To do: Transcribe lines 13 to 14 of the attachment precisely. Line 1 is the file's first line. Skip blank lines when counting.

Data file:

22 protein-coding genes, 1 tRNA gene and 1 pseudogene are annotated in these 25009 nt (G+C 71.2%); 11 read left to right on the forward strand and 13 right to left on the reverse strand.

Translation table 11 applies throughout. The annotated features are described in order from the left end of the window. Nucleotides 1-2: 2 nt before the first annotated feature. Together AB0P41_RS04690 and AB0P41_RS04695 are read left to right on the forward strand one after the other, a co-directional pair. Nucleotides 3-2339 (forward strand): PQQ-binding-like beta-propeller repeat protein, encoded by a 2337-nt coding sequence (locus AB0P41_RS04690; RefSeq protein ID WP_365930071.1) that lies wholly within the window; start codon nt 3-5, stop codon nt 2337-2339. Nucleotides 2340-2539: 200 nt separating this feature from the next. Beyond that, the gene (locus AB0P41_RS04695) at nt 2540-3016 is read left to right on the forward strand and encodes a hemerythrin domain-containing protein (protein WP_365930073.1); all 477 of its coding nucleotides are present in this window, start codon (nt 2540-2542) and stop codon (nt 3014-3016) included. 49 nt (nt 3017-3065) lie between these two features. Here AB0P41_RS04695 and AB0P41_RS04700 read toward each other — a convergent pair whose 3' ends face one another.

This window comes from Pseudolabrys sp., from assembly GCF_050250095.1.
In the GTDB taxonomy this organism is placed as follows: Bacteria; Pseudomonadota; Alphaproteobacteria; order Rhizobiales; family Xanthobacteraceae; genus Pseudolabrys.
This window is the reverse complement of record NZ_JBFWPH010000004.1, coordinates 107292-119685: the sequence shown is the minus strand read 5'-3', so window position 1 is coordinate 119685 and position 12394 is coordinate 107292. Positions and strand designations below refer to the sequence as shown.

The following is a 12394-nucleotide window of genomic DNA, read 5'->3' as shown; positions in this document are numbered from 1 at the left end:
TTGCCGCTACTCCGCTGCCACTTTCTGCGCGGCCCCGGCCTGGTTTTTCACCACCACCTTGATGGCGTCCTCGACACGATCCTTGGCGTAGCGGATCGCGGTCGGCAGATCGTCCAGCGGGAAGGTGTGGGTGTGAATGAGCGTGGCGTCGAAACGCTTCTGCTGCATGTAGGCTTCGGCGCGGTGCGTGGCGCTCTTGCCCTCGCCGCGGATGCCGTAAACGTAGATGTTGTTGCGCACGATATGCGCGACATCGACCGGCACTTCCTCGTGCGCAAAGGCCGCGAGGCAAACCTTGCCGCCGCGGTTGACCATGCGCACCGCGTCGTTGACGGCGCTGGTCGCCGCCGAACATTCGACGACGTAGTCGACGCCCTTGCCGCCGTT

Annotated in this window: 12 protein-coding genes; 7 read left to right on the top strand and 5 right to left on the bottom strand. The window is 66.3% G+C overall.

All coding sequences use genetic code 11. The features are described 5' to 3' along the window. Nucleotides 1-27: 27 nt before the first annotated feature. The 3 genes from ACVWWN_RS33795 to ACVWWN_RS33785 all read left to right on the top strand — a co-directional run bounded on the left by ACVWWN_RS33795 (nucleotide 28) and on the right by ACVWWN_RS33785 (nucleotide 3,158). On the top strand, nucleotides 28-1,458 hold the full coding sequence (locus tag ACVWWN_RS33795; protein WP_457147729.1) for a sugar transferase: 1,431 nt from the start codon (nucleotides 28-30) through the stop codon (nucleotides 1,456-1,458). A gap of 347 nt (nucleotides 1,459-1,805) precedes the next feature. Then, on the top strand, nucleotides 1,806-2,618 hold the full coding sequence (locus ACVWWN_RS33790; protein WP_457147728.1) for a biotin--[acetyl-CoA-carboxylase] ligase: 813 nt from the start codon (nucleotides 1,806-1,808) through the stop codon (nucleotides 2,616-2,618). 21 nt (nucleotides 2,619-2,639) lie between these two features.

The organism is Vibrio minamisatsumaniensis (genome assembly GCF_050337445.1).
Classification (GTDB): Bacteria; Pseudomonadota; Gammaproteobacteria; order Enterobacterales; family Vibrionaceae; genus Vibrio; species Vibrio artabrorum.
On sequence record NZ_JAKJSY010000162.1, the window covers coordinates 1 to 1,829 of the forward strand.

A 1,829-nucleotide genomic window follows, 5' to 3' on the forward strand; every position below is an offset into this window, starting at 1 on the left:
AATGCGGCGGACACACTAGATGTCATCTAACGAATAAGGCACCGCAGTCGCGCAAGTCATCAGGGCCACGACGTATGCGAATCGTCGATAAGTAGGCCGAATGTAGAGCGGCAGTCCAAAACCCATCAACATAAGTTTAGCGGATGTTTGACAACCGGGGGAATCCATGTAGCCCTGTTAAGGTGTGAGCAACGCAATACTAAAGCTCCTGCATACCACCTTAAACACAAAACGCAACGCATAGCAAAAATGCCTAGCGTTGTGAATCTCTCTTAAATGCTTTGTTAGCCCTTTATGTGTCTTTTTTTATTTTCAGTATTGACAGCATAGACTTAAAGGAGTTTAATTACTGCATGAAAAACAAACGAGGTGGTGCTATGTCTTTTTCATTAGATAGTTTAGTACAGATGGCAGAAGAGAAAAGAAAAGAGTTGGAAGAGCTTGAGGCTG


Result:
A 1,829-nucleotide genomic window follows, 5' to 3' on the forward strand; every position below is an offset into this window, starting at 1 on the left:
AATGCGGCGGACACACTAGATGTCATCTAACGAATAAGGCACCGCAGTCGCGCAAGTCATCAGGGCCACGACGTATGCGAATCGTCGATAAGTAGGCCGAATGTAGAGCGGCAGTCCAAAACCCATCAACATAAGTTTAGCGGATGTTTGACAACCGGGGGAATCCATGTAGCCCTGTTAAGGTGTGAGCAACGCAATACTAAAGCTCCTGCATACCACCTTAAACACAAAACGCAACGCATAGCAAAAATGCCTAGCGTTGTGAATCTCTCTTAAATGCTTTGTTAGCCCTTTATGTGTCTTTTTTTATTTTCAGTATTGACAGCATAGACTTAAAGGAGTTTAATTACTGCATGAAAAACAAACGAGGTGGTGCTATGTCTTTTTCATTAGATAGTTTAGTACAGATGGCAGAAGAGAAAAGAAAAGAGTTGGAAGAGCTTGAGGCTG